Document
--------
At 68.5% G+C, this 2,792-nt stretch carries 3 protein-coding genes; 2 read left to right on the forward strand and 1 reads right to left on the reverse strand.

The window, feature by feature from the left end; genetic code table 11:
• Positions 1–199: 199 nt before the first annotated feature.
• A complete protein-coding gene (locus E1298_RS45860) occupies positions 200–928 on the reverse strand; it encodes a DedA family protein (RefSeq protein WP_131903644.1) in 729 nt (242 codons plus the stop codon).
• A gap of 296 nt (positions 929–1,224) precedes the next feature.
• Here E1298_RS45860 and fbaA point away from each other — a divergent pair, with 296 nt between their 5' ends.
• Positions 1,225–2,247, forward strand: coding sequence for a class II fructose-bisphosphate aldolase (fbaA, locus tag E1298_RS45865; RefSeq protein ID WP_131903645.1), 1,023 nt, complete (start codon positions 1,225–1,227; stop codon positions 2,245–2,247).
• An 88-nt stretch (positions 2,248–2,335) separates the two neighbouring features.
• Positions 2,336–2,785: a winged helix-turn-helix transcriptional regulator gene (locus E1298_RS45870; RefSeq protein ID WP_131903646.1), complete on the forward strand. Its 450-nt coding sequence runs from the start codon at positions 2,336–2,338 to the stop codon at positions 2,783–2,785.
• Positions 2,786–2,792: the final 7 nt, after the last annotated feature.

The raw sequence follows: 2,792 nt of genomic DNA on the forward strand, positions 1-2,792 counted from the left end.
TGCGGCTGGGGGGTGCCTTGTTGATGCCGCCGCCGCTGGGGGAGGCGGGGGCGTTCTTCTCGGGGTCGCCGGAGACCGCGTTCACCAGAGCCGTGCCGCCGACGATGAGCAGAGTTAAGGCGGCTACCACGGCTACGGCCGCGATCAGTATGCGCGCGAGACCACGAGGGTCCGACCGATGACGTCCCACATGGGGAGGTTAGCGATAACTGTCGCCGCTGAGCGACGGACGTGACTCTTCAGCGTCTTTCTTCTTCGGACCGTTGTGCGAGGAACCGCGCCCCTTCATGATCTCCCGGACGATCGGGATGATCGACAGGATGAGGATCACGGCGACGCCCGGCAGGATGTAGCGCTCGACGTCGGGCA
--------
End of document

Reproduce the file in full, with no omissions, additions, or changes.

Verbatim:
At 68.5% G+C, this 2,792-nt stretch carries 3 protein-coding genes; 2 read left to right on the forward strand and 1 reads right to left on the reverse strand.

The window, feature by feature from the left end; genetic code table 11:
• Positions 1–199: 199 nt before the first annotated feature.
• A complete protein-coding gene (locus E1298_RS45860) occupies positions 200–928 on the reverse strand; it encodes a DedA family protein (RefSeq protein WP_131903644.1) in 729 nt (242 codons plus the stop codon).
• A gap of 296 nt (positions 929–1,224) precedes the next feature.
• Here E1298_RS45860 and fbaA point away from each other — a divergent pair, with 296 nt between their 5' ends.
• Positions 1,225–2,247, forward strand: coding sequence for a class II fructose-bisphosphate aldolase (fbaA, locus tag E1298_RS45865; RefSeq protein ID WP_131903645.1), 1,023 nt, complete (start codon positions 1,225–1,227; stop codon positions 2,245–2,247).
• An 88-nt stretch (positions 2,248–2,335) separates the two neighbouring features.
• Positions 2,336–2,785: a winged helix-turn-helix transcriptional regulator gene (locus E1298_RS45870; RefSeq protein ID WP_131903646.1), complete on the forward strand. Its 450-nt coding sequence runs from the start codon at positions 2,336–2,338 to the stop codon at positions 2,783–2,785.
• Positions 2,786–2,792: the final 7 nt, after the last annotated feature.

The raw sequence follows: 2,792 nt of genomic DNA on the forward strand, positions 1-2,792 counted from the left end.
TGCGGCTGGGGGGTGCCTTGTTGATGCCGCCGCCGCTGGGGGAGGCGGGGGCGTTCTTCTCGGGGTCGCCGGAGACCGCGTTCACCAGAGCCGTGCCGCCGACGATGAGCAGAGTTAAGGCGGCTACCACGGCTACGGCCGCGATCAGTATGCGCGCGAGACCACGAGGGTCCGACCGATGACGTCCCACATGGGGAGGTTAGCGATAACTGTCGCCGCTGAGCGACGGACGTGACTCTTCAGCGTCTTTCTTCTTCGGACCGTTGTGCGAGGAACCGCGCCCCTTCATGATCTCCCGGACGATCGGGATGATCGACAGGATGAGGATCACGGCGACGCCCGGCAGGATGTAGCGCTCGACGTCGGGCA